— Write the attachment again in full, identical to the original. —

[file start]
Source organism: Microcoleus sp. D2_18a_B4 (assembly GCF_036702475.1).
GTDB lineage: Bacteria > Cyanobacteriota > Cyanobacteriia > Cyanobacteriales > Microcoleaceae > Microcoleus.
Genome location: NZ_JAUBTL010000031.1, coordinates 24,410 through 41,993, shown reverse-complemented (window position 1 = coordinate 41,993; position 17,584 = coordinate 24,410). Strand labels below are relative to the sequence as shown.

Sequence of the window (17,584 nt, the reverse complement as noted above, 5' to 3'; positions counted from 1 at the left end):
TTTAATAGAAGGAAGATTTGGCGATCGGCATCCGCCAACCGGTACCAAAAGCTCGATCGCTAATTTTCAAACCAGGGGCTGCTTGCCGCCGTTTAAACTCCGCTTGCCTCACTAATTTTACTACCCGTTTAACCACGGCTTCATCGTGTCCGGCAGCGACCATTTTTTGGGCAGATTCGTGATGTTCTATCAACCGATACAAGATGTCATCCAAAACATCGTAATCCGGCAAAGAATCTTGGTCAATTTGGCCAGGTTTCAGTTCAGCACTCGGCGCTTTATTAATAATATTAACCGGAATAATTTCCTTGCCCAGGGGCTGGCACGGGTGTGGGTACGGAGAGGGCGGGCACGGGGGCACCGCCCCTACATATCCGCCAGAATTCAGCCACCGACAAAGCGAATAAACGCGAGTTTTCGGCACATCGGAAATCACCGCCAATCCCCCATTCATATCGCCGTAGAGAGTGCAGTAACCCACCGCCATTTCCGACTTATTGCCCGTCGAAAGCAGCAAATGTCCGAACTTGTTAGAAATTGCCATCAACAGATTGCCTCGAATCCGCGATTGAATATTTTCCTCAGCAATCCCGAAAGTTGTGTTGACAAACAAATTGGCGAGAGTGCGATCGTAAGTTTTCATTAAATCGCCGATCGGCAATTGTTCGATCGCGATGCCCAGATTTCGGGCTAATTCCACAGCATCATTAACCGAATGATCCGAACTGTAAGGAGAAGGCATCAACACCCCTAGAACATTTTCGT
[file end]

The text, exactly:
Source organism: Microcoleus sp. D2_18a_B4 (assembly GCF_036702475.1).
GTDB lineage: Bacteria > Cyanobacteriota > Cyanobacteriia > Cyanobacteriales > Microcoleaceae > Microcoleus.
Genome location: NZ_JAUBTL010000031.1, coordinates 24,410 through 41,993, shown reverse-complemented (window position 1 = coordinate 41,993; position 17,584 = coordinate 24,410). Strand labels below are relative to the sequence as shown.

Sequence of the window (17,584 nt, the reverse complement as noted above, 5' to 3'; positions counted from 1 at the left end):
TTTAATAGAAGGAAGATTTGGCGATCGGCATCCGCCAACCGGTACCAAAAGCTCGATCGCTAATTTTCAAACCAGGGGCTGCTTGCCGCCGTTTAAACTCCGCTTGCCTCACTAATTTTACTACCCGTTTAACCACGGCTTCATCGTGTCCGGCAGCGACCATTTTTTGGGCAGATTCGTGATGTTCTATCAACCGATACAAGATGTCATCCAAAACATCGTAATCCGGCAAAGAATCTTGGTCAATTTGGCCAGGTTTCAGTTCAGCACTCGGCGCTTTATTAATAATATTAACCGGAATAATTTCCTTGCCCAGGGGCTGGCACGGGTGTGGGTACGGAGAGGGCGGGCACGGGGGCACCGCCCCTACATATCCGCCAGAATTCAGCCACCGACAAAGCGAATAAACGCGAGTTTTCGGCACATCGGAAATCACCGCCAATCCCCCATTCATATCGCCGTAGAGAGTGCAGTAACCCACCGCCATTTCCGACTTATTGCCCGTCGAAAGCAGCAAATGTCCGAACTTGTTAGAAATTGCCATCAACAGATTGCCTCGAATCCGCGATTGAATATTTTCCTCAGCAATCCCGAAAGTTGTGTTGACAAACAAATTGGCGAGAGTGCGATCGTAAGTTTTCATTAAATCGCCGATCGGCAATTGTTCGATCGCGATGCCCAGATTTCGGGCTAATTCCACAGCATCATTAACCGAATGATCCGAACTGTAAGGAGAAGGCATCAACACCCCTAGAACATTTTCGT